We can try out more unique frames that might not have the “mass appeal” a larger store looks for. We can experiment with styles from exclusive or up-and-coming designers. We tend to think of our frames as art more than product. It’s the difference between buying a painting from a gallery vs buying a print from a craft store.
Sure, we’ll have the classic looks and traditional materials you’d find in any other glasses store, but we’ll also have options that are unexpected and unavailable in other locations.
We Know You, We Remember You
Before we get into this one too far, let us start by saying that over the years we’ve known plenty of great people who really care about the customers they serve working in in businesses large and small. The ability to care for a customer’s needs and best interest is not exclusive to small businesses or boutiques. It just feels more common there.
Perhaps it’s easier for us. Maybe with a smaller staff and an exclusive focus on one specialty we have more opportunity to engage with our customers and get to know them. In the eyewear business too, especially the way we do it, our customers are also our patients. Maybe only the fabulous Dr. Stephen Rosenberg conducts exams, but everyone here understands that your vision is a matter of health. Both our opticians and stylists need to understand your lifestyle, your needs, routines and to some degree, your self-image to be able to help you find the right pair of glasses. That process requires getting to know you and creating a bond that only gets stronger as you return year after year.
Personal Attention From an Expert
Again, we know there are people out there at larger glasses stores who really know their stuff and will give you their undivided attention. We also know that at a boutique like 10/10 Optics we prize knowledge and personal attention above all else. There’s a reason we work here and it’s very simple; we really love what we do.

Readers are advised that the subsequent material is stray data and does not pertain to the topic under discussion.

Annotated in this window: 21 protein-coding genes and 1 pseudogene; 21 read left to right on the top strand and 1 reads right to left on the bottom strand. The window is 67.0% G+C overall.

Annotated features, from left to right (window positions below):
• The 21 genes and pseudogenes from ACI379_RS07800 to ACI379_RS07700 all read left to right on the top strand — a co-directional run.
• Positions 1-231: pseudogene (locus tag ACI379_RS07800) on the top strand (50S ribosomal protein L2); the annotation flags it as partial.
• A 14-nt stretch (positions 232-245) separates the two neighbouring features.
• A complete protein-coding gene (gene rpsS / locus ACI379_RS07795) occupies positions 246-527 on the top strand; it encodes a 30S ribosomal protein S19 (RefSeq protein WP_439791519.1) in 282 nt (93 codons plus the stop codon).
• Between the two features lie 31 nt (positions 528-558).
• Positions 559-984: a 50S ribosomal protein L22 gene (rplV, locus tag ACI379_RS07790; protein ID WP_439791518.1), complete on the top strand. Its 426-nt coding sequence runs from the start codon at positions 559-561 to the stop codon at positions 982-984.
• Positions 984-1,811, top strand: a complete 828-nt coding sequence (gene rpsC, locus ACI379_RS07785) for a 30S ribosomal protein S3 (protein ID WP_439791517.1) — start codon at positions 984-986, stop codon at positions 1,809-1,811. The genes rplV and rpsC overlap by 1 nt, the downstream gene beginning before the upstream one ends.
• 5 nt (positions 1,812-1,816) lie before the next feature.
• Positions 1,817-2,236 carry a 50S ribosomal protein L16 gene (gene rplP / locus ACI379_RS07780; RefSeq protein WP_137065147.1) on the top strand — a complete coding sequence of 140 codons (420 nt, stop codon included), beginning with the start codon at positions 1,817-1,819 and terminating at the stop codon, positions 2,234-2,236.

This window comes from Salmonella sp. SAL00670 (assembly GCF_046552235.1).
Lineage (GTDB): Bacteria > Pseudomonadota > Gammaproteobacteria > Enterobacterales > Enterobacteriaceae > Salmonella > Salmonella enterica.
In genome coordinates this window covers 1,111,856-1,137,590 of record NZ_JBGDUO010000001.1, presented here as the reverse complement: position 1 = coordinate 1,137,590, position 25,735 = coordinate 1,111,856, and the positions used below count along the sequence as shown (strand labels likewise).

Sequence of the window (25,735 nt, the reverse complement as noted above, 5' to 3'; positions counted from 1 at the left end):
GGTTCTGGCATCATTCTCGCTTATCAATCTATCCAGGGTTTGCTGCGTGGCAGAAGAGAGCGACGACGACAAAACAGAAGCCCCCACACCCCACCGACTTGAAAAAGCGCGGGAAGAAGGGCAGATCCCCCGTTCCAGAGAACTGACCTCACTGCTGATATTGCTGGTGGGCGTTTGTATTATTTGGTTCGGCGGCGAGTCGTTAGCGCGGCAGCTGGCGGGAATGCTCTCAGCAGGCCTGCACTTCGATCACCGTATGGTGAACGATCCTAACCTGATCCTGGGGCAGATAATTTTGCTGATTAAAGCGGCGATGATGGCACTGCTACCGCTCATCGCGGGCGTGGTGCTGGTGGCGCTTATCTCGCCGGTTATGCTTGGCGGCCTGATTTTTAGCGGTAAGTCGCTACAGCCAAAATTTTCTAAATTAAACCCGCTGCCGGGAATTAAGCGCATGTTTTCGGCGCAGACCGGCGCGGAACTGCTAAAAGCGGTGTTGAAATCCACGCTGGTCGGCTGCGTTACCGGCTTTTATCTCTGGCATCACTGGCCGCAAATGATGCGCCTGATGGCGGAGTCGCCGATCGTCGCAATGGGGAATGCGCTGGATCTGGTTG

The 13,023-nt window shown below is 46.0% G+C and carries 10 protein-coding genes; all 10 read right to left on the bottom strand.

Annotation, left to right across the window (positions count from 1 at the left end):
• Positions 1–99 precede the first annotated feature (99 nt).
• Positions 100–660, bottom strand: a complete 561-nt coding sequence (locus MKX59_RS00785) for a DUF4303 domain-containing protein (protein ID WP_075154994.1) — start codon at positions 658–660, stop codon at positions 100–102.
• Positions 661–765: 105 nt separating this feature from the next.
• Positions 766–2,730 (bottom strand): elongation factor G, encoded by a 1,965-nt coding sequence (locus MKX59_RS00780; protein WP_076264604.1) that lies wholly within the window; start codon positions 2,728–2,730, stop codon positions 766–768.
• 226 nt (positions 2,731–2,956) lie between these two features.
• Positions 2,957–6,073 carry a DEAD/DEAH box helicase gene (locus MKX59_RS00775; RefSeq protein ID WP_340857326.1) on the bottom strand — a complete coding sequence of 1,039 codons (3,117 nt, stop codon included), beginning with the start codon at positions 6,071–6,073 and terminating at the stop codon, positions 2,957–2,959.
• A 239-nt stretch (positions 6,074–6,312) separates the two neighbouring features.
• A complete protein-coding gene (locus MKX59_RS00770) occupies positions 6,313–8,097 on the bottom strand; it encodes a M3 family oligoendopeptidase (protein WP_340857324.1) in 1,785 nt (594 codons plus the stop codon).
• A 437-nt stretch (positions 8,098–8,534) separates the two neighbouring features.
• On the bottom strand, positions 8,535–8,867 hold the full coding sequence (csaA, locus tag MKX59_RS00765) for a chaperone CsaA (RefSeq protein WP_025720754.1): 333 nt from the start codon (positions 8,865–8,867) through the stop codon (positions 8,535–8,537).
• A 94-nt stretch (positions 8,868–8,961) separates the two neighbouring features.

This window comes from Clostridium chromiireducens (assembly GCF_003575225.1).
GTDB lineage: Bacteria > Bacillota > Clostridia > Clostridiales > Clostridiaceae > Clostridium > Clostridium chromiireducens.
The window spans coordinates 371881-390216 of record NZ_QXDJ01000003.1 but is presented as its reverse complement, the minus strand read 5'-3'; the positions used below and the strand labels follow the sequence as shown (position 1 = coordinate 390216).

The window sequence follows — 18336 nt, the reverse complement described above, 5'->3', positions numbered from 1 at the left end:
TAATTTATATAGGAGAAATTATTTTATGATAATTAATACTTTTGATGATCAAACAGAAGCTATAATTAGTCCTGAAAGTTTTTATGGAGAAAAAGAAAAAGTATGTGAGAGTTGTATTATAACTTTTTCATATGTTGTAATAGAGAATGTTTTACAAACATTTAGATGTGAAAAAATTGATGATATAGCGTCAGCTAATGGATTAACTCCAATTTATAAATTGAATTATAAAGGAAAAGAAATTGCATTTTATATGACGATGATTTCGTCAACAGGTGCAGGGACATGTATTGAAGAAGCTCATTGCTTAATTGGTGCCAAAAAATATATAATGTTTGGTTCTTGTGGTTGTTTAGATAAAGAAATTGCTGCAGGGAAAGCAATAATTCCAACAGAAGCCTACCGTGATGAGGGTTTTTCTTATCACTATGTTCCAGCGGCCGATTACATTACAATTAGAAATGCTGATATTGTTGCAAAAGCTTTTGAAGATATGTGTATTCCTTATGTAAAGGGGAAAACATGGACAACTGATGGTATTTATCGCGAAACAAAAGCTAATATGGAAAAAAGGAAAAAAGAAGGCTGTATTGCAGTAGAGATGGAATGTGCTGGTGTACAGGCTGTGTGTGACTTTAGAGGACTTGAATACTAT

We know that most people are getting glasses because their vision needs correction in order to achieve proper vision. But we don’t like to think of glasses for their utilitarian functionality. We look at eyewear as fashion. Glasses are an expression of your individuality and style. They are, in some ways a fashion accessory, but worn in a more prominent way than any necklace or pair of earrings. The fact that glasses are a central feature of your everyday look means that selecting a is a major event. We take our love of glasses as fashion, and our expertise in choosing the right frames for each unique face and pass that love and knowledge on to you!
So next time you’re getting new glasses and you think that ordering online seems convenient, or that it’s easier to just get glasses at the closest possible location, we’d like to suggest an alternative way of thinking. Consider your next glasses purchase, not as a matter of obligation, but as a self-indulgent event. Treat yourself to eclectic styles, a relaxed visit and the personal attention of an experienced stylist who will help you choose frames as beautiful and unique as you are.